Better results with Paper negative
Tips and Tricks
Posted by Bengt Köhler Sandberg 2017-07-11
There are a few ways to address this and of course different paper, developer etc will give different results.
But two big things that can affect this are the use of color filters and at what ISO you expose at.
Pre-Flashing your papers can also help with lessening the contrast and increase highlight detail.
The importance of this depends if you use Multi-Contrast or Graded paper.
Multi-Contrast paper are made so you can use a color filter to get more or less contrast to the finished image.
Using this paper in your camera with no filter can result in a bit odd looking contrast and find it pretty much a must to use one.
Graded papers have a fixed contrast, have not used these myself but would expect that filter use are less important.
Except that the paper are not sensitive to red light.
ISO to use:
Of course different papers have different light sensitivity and color filters that are one the red light spectrum side will lower the sensitivity (yellow, orange and red).
But push the paper to its maximum ISO and you will get higher contrast and less detail in shadows etc.
Expose after a lower ISO and you will get less contrast and more detail in shadows etc.
However this is not something you want to overdo or you'll end up with a image that are too flat.
So there is a sweet spot and that might change depending on the light conditions and if a color filter is used.
This is probably in part why many end up with high contrast paper negatives.
As standard use with making darkroom prints are pushing the print to the max in terms of ISO and develop it in high concentrated developer for fast developing.
But standard use of film is to not push it to the max and you develop in highly diluted developer for longer developing time.
These are taken with Foma Fomaspeed variant 312 which is the paper I have used the most.
It's a Multi-Contrast paper and has a pretty high ISO for darkroom paper standards.
@ ISO 12 which is the most I could push it to.
Also did some test shots @ ISO 3 and no filter (two stops under max).
These are taken with a pinhole camera and I should have dilated the developer some more as the development was a bit too quick and I got some uneven developing.
The cloud like looking effect are from this uneven developing, real clouds are washed out.
This is what have given my best results.
@ ISO 3 with a yellow filter.
The filter takes away one stop of light sensitivity so the exposure is one stop under max ISO.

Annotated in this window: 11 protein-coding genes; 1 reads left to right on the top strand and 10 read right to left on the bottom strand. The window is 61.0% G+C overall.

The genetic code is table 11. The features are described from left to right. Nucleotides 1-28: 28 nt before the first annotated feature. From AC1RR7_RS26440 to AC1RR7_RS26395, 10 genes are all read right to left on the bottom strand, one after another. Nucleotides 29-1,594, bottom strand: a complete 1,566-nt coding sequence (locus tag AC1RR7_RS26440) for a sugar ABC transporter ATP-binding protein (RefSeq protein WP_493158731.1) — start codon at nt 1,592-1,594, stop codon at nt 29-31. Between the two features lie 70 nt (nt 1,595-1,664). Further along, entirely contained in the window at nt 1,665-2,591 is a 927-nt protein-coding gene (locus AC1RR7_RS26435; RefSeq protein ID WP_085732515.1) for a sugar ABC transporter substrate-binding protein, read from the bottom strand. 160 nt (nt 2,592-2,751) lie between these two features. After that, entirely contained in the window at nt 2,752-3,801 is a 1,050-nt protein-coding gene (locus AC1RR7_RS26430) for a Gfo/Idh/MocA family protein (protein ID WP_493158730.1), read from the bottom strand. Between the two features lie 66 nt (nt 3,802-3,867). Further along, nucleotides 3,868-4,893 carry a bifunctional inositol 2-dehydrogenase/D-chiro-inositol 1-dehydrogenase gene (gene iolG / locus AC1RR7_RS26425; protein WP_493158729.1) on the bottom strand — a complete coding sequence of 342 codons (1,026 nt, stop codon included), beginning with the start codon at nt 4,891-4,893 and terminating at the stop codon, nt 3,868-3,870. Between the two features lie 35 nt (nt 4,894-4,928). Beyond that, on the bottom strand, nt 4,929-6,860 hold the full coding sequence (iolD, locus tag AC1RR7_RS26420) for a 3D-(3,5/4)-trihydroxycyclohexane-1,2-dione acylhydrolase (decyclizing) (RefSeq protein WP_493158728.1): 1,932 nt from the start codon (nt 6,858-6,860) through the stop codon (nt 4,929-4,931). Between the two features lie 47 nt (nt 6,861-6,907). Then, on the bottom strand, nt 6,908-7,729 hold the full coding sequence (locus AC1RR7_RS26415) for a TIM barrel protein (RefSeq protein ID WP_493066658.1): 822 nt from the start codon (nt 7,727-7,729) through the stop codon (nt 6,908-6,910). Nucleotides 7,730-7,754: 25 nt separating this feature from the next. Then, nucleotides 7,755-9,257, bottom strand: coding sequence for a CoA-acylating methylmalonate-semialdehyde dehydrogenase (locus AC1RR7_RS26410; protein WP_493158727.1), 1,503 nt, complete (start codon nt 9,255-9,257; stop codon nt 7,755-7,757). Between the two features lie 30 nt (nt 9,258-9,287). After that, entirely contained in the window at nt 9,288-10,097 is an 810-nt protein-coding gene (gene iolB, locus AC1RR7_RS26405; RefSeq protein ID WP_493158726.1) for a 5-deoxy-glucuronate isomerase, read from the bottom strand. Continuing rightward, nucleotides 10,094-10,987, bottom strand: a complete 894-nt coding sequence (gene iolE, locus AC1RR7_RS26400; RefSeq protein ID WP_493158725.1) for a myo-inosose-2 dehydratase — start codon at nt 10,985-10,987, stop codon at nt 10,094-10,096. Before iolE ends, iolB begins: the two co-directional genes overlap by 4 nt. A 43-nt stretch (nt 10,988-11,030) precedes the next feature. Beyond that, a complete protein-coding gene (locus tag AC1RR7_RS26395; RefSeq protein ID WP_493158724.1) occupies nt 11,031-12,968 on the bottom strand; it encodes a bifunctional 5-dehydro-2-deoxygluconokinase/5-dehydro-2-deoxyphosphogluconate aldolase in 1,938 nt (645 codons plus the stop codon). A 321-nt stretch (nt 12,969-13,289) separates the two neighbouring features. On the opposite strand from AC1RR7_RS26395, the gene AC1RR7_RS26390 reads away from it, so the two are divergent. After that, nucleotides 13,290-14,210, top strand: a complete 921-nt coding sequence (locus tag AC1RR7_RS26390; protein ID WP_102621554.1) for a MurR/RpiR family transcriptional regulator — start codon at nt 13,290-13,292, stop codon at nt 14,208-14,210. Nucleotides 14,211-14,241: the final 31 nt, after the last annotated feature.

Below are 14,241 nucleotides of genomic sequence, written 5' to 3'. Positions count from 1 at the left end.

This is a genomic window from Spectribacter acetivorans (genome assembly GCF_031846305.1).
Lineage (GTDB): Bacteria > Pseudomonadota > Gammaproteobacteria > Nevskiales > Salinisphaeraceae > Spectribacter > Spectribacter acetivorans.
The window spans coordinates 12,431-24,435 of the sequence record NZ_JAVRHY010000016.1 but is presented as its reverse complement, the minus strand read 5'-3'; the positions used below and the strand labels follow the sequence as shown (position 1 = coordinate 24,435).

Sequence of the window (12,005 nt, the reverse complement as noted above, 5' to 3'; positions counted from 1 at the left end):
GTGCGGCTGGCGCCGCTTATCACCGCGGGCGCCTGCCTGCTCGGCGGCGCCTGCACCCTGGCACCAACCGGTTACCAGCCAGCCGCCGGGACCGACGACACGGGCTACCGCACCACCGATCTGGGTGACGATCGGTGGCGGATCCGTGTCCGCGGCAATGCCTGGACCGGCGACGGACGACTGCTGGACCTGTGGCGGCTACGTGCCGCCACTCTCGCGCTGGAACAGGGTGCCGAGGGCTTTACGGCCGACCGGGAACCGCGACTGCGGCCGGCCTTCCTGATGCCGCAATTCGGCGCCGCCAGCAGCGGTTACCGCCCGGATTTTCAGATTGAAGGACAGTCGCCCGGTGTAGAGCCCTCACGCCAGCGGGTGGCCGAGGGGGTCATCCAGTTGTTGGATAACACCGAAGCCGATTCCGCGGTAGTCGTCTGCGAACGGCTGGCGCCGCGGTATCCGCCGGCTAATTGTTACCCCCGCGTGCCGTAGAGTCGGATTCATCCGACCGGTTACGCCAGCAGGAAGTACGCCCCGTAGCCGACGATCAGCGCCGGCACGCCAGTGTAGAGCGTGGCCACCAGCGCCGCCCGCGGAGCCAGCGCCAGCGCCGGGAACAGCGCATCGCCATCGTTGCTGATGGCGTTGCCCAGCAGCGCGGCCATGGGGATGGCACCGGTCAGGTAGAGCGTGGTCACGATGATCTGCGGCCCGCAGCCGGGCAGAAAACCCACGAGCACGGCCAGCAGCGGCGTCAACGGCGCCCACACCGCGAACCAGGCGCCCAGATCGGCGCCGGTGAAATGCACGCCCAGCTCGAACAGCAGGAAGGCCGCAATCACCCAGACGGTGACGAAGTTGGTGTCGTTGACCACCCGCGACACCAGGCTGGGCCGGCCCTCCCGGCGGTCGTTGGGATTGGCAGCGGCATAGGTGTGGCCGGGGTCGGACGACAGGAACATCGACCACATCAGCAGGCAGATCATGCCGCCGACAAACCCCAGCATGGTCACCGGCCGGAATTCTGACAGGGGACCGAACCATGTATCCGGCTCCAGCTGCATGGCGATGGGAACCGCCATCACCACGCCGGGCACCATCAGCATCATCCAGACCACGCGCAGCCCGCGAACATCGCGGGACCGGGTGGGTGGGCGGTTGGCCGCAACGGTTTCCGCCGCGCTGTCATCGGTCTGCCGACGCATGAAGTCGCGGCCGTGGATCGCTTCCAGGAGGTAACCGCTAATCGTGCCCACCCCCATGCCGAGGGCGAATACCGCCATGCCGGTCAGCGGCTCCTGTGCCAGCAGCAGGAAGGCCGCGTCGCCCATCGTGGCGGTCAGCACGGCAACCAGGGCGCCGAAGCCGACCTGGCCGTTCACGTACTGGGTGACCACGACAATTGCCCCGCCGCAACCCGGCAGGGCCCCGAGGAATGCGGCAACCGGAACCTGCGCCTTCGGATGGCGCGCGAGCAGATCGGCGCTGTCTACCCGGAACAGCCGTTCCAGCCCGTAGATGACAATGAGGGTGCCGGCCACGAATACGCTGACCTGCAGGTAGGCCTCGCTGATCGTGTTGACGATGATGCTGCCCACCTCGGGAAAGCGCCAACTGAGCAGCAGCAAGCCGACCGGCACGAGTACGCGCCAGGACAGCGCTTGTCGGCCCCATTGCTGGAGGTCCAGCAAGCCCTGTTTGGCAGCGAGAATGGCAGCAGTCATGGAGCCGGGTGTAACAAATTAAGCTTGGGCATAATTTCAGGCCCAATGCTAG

Developing the negative:
Paper developers are made to give very quick developing under standard usage.
This is great if you want to press the ISO to the max.
However not so great if you want a lower ISO.
The image will be overexposed very fast, you can quickly throw it in the stop bath but this will result in uneven developing.
So slower developing is needed and you get this by diluting the developer with more water.
I use Kodak Dektol which normally use 1 part developer to 1 part water.
Instead use 1 part developer to 9 part water for my Foma paper exposed with one stop under max ISO.
However a higher dilution was needed at two stops under max ISO as 1+9 gave too fast developing.
Film developers will also work for this and they have usually a longer developing time under normal dilutions.
Have tested Rodinal 1 to 200 part water which gave great results.
Also note that a highly diluted developer will get exhausted faster.
I usually do 6-7 4x5" papers in 500ml of 1+9 Dektol before replacing it.
How long should you develop:
The more common way would be tray developing in a darkroom with red safe light.
Big advantage here is that you see the paper during the developing.
What can make this a bit tricky is that your image under red safelights looks way more contrasty then it is.
So it's very easy to look at a image and find it overexposed and stop developing, turn on the lights and it's under exposed.
Can help if you have a already developed paper that you a happy with.
Use that as a comparison in the darkroom as you develop.
I also use a little table safe light which I can hold in my hand.
Use this with a very low voltage lamp and hold this light as close as I can over the paper.
Find this helpful to get a better view of details and stop developing after the black are really black.
However even red safe light do eventually expose the paper so hold your light close to the paper with a higher voltage lamp and you might fog your paper.
Other way like using a developing tank would be the same as for film.
Except that you don't know the developing time so you will need to do some tests.
Pre-Flashing the paper:
This is when you expose your entire paper to a little bit of light so it gets a slight gray base exposure.
You can do this before or after you taken your picture on the paper.
By adding this extra light you lessens the contrast a bit and can also bring out a little bit more detail in highlights.
Can apparently also raise the ISO of the paper slight.
Haven't used this myself but think it can be very useful if you want to press the ISO to the max.
Here's a helpful video about this by Joe Van Cleave: https://youtu.be/13PGOFqNruU
That was all for this, but I also have some related posts about paper negative use:
Info about paper negative
Better results with Paper negative
Enlarged darkroom print from a paper negative
How to get the paint effect
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